A God we cannot Exaggerate

Exaggeration is a large part of society today. We see it in advertising: “This is the best movie you will see all year.” Sports fans are inundated with proclamations that a certain player is “the best of all time.” Even the champions of our pro sports leagues are labeled “World Champions,” even though the Super Bowl winners rarely play against the New Zealand or Chilean football teams. Politicians are promoted as almost Messianic figures, rather than being merely egomaniacs with little substance.

It is easy for words to become almost meaningless when there is such an escalation of superlatives. In his amazing book, “Crazy Love,” Francis Chan addresses this issue in relation to praising and describing God.

To say that God is holy is to say that He is set apart, distinct from us. And because of His set apart-ness, there is no way we can ever fathom all of who He is. To the Jews, saying something three times demonstrated perfection, so to call God “Holy, Holy, Holy” is to say that He is perfectly set apart, with nothing and no one to compare Him to. That is what it means to be “holy.”

Many Spirit-filled authors have exhausted the thesaurus in order to describe God with the glory He deserves. His perfect holiness, by definition, assures us that our words can’t contain Him. Isn’t it a comfort to worship a God we cannot exaggerate?

There is nothing we can do to overstate God’s greatness. Words do not even come close.

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That They will be One

There is a lot of talk about unity today. Inclusion and tolerance are promoted, yet in spite of all of this talk, our differences continue to be what we focus most on. Sadly, this is true in Christian churches too. As we see in Acts chapter 6, it is not a new church phenomenon.

But as the believers rapidly multiplied, there were rumblings of discontent. The Greek-speaking believers complained about the Hebrew-speaking believers, saying that their widows were being discriminated against in the daily distribution of food. Acts 6:1

What I find amazing about this chapter is that we are told that the number of believers greatly increased at this time in Jerusalem. But do we see the church celebrating the victories and praising God for the incredible increase in the number of believers.? No, we are told that the Greeks complained about the Hebrew speaking people. If the church in Acts, in the face of phenomenal success, found people who spoke different languages complaining against each other, what hope does the church have today? The only hope we have in anything, Jesus.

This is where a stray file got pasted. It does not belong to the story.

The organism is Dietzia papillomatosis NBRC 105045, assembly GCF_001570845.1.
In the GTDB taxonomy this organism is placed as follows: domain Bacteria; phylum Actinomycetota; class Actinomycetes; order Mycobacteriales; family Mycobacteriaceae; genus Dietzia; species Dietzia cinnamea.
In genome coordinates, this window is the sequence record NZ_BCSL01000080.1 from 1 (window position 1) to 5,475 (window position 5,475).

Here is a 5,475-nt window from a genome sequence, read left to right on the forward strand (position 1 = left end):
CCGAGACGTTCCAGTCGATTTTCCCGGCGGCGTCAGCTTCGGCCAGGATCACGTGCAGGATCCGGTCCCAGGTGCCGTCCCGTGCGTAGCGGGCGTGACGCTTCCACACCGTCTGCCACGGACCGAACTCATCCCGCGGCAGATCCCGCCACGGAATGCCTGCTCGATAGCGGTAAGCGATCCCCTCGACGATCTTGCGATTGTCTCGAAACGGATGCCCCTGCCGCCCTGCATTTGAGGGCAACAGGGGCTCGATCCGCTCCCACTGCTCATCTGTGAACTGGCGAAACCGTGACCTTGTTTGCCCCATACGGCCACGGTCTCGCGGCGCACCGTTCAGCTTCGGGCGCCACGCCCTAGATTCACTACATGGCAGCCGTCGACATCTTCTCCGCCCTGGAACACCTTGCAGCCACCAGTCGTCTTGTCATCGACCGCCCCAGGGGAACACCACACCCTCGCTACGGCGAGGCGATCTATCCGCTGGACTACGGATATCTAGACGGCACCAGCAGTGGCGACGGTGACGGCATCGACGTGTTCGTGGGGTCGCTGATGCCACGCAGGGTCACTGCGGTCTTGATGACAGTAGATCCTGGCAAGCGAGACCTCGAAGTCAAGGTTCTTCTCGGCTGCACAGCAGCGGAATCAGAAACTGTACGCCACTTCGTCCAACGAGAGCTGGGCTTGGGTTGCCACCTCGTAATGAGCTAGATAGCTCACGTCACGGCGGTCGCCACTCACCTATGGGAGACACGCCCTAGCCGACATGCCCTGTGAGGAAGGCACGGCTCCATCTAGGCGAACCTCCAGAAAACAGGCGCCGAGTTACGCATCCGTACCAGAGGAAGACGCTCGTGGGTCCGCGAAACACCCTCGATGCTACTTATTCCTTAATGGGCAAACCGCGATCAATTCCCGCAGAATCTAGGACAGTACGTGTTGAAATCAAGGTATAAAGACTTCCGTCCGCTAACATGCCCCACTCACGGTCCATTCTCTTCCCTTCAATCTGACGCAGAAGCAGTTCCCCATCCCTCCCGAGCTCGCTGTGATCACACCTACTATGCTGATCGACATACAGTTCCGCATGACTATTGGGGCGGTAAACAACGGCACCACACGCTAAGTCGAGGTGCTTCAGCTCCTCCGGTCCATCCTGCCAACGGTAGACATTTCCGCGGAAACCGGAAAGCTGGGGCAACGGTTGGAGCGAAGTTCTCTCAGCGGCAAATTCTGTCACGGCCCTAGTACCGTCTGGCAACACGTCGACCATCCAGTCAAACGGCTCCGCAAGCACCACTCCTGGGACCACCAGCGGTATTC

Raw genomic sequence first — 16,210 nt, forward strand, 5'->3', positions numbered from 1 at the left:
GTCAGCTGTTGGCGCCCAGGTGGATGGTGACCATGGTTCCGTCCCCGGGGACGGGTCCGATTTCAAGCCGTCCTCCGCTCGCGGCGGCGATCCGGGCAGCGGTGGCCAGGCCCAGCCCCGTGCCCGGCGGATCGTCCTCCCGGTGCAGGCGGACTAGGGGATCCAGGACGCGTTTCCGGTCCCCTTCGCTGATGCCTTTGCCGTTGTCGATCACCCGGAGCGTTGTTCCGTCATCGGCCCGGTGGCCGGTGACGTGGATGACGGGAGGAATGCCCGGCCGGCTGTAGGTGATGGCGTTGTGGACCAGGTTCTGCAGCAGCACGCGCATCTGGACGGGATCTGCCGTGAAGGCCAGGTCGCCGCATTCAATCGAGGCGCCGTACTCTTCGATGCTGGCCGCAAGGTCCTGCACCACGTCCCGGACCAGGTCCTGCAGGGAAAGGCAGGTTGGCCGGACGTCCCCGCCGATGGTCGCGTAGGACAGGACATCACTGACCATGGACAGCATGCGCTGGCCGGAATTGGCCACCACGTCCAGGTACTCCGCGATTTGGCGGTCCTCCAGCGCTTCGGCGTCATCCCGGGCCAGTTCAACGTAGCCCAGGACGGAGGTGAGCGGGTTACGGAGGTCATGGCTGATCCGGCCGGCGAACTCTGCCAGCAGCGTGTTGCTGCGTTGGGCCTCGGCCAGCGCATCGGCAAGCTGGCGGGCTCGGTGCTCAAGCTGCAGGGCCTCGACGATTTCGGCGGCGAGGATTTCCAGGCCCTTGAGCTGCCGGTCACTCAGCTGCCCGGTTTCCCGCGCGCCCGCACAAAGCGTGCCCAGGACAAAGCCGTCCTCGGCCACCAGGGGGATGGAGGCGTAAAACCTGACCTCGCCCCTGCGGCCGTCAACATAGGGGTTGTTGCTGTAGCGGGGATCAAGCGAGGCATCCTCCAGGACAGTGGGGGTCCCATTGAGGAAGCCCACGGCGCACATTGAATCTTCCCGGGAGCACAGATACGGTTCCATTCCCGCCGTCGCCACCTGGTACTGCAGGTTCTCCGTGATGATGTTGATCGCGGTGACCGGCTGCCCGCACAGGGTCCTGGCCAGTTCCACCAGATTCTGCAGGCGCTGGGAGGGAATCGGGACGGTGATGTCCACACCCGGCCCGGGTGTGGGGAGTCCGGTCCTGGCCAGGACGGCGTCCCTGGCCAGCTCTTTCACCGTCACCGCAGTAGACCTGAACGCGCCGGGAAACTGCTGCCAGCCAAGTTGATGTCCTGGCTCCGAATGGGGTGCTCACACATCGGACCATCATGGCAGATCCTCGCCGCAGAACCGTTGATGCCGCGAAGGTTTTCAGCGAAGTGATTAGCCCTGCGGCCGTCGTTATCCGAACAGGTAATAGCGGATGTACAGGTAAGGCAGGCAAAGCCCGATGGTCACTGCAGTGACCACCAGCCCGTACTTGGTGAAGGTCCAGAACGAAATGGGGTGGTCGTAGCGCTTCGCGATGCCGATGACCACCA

Jesus prayed to God the Father for Believers to be united.

I pray that they will all be one, just as you and I are one—as you are in me, Father, and I am in you. And may they be in us so that the world will believe you sent me.

“I have given them the glory you gave me, so they may be one as we are one. I am in them and you are in me. May they experience such perfect unity that the world will know that you sent me and that you love them as much as you love me. John 17:21-23

In this passage, Jesus is not talking about worldly unity, where everything is accepted as truth, thus eliminating “truth.” If all is true then nothing is true. Jesus was speaking of the “perfect unity,” that can only come through faith in Jesus Christ. Thabiti Anyabwile said that “Christ’s blood creates a different, closer lineage. “(T4G conference 2008) What unites us is so much stronger than petty differences in how we look or what language we speak.

Dost thou knowest what a Hymn is?

 Some things are difficult or impossible to label. Even when nearly everyone uses the labels, they can still be difficult to explain. Take for example these widely used terms, “grunge” and “emo.” Just what comprises the rules for being either grunge or emo, is hard to explain, because the definition varies from person to person. I looked to Wikipedia for help.

Grunge- a style of music and fashion popularized in the early 1990’s in the Pacific Northwest. Grunge fashion (or anti-fashion as some called it) was characterized by plaid fannel shirts, stonewashed blue jeans.

Let’s see Pacific Northwest, flannel shirts, blue jeans, and scraggly beards.  I thought this style was called Lumberjack!

Emo- meaning being comfortable with oneself. Its a more direct way of altering the feelings one has without words, just emotion.

……………..crickets chirping…….more crickets……….I think I will leave this one alone. The point is that labeling music, fashion, or anything that depends on interpretation, is tricky business.

In church circles, over the past decade or two, the term “blended worship” has risen to almost unimaginable popularity. Almost everyone in the Christian church has heard or used this term. To me, “blended worship” is as useful a phrase, as emo or grunge. Even though MANY people use it, I am not sure what it means. What is it a blend of? When I have challenged people to explain what the term meant, the typical answer is something like,,”you know, hymns and praise songs.” Excellent!! A starting point. Ok, now all that is needed is a definition of each of these song types. After that is done, we can look into the nuts and bolts of this  “blended worship” thing.